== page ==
Wisdom For The Ages In 'Tao Te Ching'

'Tao Te Ching'
Tao Te Ching
By Lao Tzu
Paperback, 208 pages
Barnes & Noble Classics
List price: $5.95
Henry Alford

Henry Alford is the author of the upcoming book about the wisdom of old people, How To Live. He has contributed to the New Yorker, Vanity Fair and The New York Times for over a decade. Nina Bramhall hide caption

itoggle caption Nina Bramhall

When I tell people that I like to read the Tao Te Ching, they start staring at the floor, as if looking for a dog to pet. It's like I've suddenly produced, and then struck, a 4,000-pound gong.

But the thing is, the Tao Te Ching is one of the least ooey-wooey books about religion or philosophy I've ever read. And what this collection of aphorisms probably written in the 6th century B.C. has to offer is a series of useful and penetrating thoughts on a wide range of topics.

Of government, the Tao Te Ching says: "To rule a country, one must act with care, as when frying a small fish."

Of humility, it says: "He who is noncompetitive invites no competition."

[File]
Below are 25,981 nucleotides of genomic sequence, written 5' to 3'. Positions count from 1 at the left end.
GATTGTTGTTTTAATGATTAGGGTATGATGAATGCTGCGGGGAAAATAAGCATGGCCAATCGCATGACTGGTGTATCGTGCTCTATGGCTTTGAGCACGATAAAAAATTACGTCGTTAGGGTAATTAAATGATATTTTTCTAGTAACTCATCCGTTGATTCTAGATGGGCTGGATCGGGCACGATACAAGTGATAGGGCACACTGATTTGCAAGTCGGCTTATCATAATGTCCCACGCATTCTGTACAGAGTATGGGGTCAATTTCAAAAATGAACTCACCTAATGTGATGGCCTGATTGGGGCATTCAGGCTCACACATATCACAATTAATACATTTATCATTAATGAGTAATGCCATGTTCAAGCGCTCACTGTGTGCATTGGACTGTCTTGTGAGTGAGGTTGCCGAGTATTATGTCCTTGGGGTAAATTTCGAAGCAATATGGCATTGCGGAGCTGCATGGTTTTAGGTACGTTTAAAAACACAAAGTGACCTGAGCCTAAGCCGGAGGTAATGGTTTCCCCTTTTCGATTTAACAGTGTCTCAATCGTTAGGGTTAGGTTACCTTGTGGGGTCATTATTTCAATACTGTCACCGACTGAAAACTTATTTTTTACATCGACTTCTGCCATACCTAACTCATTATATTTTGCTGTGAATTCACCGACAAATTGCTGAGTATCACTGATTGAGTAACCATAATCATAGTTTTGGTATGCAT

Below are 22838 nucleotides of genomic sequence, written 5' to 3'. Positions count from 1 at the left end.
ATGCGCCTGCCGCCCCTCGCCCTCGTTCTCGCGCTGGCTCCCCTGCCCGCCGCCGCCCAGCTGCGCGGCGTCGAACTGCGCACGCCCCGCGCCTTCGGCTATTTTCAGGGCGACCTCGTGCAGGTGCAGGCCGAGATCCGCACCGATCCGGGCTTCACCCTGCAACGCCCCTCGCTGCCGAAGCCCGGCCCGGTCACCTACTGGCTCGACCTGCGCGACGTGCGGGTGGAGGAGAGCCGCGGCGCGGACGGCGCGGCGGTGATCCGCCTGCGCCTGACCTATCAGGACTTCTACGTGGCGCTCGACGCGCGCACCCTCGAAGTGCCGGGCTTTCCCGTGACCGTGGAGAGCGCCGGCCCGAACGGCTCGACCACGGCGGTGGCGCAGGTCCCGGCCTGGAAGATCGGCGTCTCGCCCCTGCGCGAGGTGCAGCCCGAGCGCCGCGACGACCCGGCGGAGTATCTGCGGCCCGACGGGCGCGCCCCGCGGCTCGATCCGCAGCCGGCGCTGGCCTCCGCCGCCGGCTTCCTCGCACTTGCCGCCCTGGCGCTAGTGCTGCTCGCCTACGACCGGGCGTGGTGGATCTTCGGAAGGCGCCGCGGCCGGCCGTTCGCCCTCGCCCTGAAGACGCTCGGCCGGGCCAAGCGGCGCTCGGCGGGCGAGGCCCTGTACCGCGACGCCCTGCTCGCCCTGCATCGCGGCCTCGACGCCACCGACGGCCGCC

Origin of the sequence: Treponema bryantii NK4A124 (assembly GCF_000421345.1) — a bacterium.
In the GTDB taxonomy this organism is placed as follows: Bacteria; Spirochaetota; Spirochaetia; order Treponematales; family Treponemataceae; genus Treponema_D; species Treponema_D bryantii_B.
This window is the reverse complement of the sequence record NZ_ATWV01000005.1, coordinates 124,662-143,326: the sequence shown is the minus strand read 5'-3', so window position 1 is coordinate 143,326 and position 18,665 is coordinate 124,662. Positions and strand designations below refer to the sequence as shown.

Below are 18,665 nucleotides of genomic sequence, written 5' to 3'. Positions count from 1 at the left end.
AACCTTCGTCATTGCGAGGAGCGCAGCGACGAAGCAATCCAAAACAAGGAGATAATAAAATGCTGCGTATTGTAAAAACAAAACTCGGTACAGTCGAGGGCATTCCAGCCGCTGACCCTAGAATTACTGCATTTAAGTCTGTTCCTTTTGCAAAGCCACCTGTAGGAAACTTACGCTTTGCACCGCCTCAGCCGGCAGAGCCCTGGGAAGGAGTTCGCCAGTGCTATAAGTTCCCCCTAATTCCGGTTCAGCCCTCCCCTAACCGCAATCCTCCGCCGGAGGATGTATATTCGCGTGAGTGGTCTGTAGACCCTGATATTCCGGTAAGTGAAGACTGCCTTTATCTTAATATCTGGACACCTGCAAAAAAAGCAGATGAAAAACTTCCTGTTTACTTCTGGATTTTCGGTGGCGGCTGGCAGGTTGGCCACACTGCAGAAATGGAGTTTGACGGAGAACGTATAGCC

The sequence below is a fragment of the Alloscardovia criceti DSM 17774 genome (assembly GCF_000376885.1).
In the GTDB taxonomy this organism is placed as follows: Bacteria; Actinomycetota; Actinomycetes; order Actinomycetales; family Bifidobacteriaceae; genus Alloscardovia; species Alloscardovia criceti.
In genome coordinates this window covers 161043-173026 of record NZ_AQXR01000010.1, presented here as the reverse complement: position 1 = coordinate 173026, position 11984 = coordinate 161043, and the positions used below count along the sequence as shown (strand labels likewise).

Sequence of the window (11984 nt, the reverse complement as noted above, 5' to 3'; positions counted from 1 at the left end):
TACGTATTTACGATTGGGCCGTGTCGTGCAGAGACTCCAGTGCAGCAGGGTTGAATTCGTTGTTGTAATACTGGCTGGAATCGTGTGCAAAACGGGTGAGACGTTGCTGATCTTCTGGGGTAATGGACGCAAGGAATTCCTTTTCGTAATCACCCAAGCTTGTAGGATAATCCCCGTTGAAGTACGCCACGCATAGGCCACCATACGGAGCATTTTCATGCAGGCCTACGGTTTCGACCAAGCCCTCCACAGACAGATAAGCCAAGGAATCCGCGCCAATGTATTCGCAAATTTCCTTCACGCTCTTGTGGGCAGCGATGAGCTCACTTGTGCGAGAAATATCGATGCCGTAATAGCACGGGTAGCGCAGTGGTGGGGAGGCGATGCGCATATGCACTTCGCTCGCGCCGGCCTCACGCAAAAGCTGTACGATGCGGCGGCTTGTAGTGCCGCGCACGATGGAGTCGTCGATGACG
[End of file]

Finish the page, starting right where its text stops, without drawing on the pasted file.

Of leadership, it says: "The existence of the leader who is wise is barely known to those he leads."

Fairly straightforward, right? I mean, it's not like its predecessor the I Ching, which at one point counsels, "Deliver yourself from your great toe." There are no great toes in the Tao Te Ching, only great thoughts.

Which is why, despite the fact that I'm agnostic, suspicious of New Age claptrap and, yes, vaguely embarrassed by my pronunciation of this book's title, I find myself returning to the Tao Te Ching time after time.

Part of what fuels me here is what I'll call the book's problem — namely, some readers think the Tao Te Ching promotes passivity. When the book states, "The greatest carver does the least carving," maybe it's just advocating something along the lines of "Less is more."

But then when it states, "Do you want to improve the world? I don't think it can be done," the message would seem to be a little more pointed. By the end of the book, though, it's clear — to me at least — that it's not advocating inaction, it's advocating preparedness. It's saying that whenever a state of affairs reaches its peak, the opposite of that state of affairs is ready to take its place.

At least, that's what I think today. Tomorrow, I may reread the book and have a different interpretation. Tomorrow, I may sit down and decide that the Tao Te Ching is advocating something much more aggressive and take-charge. But right this second, I'm preparing for change and flux, so I'm not going to make any promises about the book's meaning. Except to say that when I've arrived at my final interpretation, I will definitely strike a 4,000-pound gong.

You Must Read This is produced and edited by Ellen Silva.

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